Such performance boosts could, according to Gansrigler, turn content creation on its head. “For example, in 3D model creation, it isn't uncommon to deactivate complex shaders when working on a model, because turning it around becomes sluggish and unbearable”, he explains. “Metal might make it possible to leave those shaders active”, thereby giving the designer “a much better look at what they're working on at all times”, and resulting in a superior end product through quicker iteration. And regardless of your chosen field, desktop displays are now following mobile in ramping up to high-resolution, which makes graphics performance increasingly important.
Despite the potential afforded by Metal, developers are cautious about singing its praises too much. Indie Mac/Linux porter Ethan Lee complains it's restricted to “those with resources to dedicate towards Apple-specific products”, claiming that “the rest of us are basically going to get nothing out of this”. Monitzer counters that some gaming indies will at least be covered through “Metal being adapted by large game engines, meaning anything developed with them will use it automatically”.
Gladman echoes Lee's concerns about Metal, saying it “requires a fair amount of effort to really get up and running”, and wonders whether Apple should deliver a high-level framework to exploit its power: “This could mean extending SceneKit, for example, with a suite of new features, such as photorealistic renderers and GPU-based solvers for cloth, hair, smoke and liquid simulations”. Alternatively, he mulls the emerging open-source community around Metal could fulfil that role.
More positively, Moore says we've already seen Metal “bring new gaming experiences to iOS by enabling more immersive effects and a greater amount of content on the screen at once”, and the Mac could enjoy improved games and OS snappiness. And Gansrigler wonders whether Metal could usher in more Mac ports, due to a combination of the platform's increasing sales and developers being enticed by the new and impressive API.
It's worth remembering Apple is not alone in this space. Microsoft is working on a Metal-like version of its own DirectX, and The Khronos Group recently announced Vulkan, a cross-platform spiritual successor to OpenGL. Moore believes if you saw an architectural diagram of the three APIs, “the similarities would be striking, because the idea of reducing CPU overhead is part of a sea change that's been underway for years”; Lee, though, is irked Apple has taken a proprietary route: “Metal is downright irritating for anyone who ships for more than one platform. OpenGL meant I could ship basically wherever I wanted. With Vulkan happening at literally the exact same time, I can't help but be incredibly annoyed we're now looking at another proprietary API.”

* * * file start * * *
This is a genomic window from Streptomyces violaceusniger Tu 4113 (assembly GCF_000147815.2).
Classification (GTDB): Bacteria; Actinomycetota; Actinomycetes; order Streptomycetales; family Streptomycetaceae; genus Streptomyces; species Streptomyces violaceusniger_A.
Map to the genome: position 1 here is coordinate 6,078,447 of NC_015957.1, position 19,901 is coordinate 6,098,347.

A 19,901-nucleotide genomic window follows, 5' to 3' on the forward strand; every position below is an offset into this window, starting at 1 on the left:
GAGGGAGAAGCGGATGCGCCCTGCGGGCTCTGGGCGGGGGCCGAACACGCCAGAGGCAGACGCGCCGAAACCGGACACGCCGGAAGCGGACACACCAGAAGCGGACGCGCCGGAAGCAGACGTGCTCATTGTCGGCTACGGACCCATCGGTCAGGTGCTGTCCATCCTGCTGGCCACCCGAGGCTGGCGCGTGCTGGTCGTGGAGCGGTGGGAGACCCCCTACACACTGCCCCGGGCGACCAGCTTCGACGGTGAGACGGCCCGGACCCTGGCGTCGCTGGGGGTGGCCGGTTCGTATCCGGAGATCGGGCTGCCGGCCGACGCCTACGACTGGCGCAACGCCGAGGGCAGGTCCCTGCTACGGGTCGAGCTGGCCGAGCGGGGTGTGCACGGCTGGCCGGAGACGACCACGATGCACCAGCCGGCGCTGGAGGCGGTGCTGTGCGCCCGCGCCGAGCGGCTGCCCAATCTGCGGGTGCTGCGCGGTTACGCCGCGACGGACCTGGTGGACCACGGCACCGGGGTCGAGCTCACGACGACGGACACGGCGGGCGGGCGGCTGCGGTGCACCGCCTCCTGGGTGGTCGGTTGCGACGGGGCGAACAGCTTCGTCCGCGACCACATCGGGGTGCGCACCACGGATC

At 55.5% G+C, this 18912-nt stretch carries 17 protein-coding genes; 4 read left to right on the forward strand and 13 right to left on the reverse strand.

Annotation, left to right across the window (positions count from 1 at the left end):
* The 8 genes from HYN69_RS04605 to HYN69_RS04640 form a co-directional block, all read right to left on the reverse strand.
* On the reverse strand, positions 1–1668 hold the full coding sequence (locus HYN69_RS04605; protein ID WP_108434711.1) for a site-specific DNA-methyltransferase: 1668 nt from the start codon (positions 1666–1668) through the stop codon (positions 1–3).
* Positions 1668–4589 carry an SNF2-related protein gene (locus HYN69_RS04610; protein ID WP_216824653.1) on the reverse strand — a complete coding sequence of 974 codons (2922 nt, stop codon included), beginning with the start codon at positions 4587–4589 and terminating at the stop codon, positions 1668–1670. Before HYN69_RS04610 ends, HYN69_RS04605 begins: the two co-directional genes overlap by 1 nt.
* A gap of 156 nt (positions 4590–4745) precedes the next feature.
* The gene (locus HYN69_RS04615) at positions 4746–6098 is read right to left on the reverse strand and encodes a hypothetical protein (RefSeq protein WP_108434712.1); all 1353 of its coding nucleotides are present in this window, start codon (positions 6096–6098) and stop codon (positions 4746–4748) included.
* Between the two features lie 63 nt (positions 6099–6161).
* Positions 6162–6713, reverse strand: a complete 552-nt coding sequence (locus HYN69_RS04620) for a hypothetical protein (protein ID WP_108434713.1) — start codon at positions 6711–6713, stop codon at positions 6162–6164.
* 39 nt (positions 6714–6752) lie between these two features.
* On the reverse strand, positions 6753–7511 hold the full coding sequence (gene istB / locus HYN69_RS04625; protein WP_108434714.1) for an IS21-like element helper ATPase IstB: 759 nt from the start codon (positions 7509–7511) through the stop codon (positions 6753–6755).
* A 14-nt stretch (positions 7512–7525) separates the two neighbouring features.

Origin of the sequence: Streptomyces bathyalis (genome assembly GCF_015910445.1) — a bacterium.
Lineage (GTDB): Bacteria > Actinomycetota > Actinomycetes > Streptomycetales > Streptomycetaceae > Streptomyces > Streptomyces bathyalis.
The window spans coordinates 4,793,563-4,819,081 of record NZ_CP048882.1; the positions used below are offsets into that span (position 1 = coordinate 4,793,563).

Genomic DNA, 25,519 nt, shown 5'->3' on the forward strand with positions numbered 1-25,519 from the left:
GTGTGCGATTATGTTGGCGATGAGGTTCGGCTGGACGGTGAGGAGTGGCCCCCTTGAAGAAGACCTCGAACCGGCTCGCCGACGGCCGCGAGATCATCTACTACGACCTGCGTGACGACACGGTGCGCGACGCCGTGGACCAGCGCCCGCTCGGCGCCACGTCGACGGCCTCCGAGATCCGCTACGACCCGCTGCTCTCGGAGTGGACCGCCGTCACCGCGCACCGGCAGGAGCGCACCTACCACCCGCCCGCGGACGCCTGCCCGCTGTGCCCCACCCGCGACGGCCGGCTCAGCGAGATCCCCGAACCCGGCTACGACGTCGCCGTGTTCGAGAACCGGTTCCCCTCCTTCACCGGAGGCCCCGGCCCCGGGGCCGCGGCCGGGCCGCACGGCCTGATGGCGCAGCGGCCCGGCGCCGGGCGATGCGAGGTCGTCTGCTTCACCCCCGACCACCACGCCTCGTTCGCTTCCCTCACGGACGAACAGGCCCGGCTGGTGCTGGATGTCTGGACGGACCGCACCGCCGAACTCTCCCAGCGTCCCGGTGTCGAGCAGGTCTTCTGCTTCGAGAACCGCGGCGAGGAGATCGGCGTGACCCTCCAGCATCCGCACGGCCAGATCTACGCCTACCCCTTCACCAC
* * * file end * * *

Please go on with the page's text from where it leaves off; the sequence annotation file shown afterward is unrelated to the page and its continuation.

We've heard similar complaints elsewhere, and therefore wonder whether rather than seeing more Mac software, as Gansrigler hopes, Metal's proprietary nature might result in the platform getting less. Wu doesn't think so. She's not only excited about the prospect of a well-implemented Metal giving OS X parity with Windows, but also the advantages Apple enjoys: “With Windows machines, there are so many graphics cards, it's impossible to address them all. With OS X, Apple's only working with so many, and so can write specific shortcuts and tricks for your graphics card, in ones and zeroes. This is something only Apple can do.”
She continues by arguing developing for Apple users always requires a trade-off: “Cross-platform technology might be easier for you as a developer, but gives a worse experience for the consumer, and that's not an experience Apple customers are comfortable with. If that's your attitude, perhaps OS X isn't the best fit for you.” Gansrigler concurs, and adds Apple's advantage in everything coming from one place could eventually push Metal ahead of its rivals: “Apple has stated the shaders they provide have been fine-tuned for every single graphics chip supported by Metal. I don't think Microsoft nor The Khronos Group will be able to say the same!”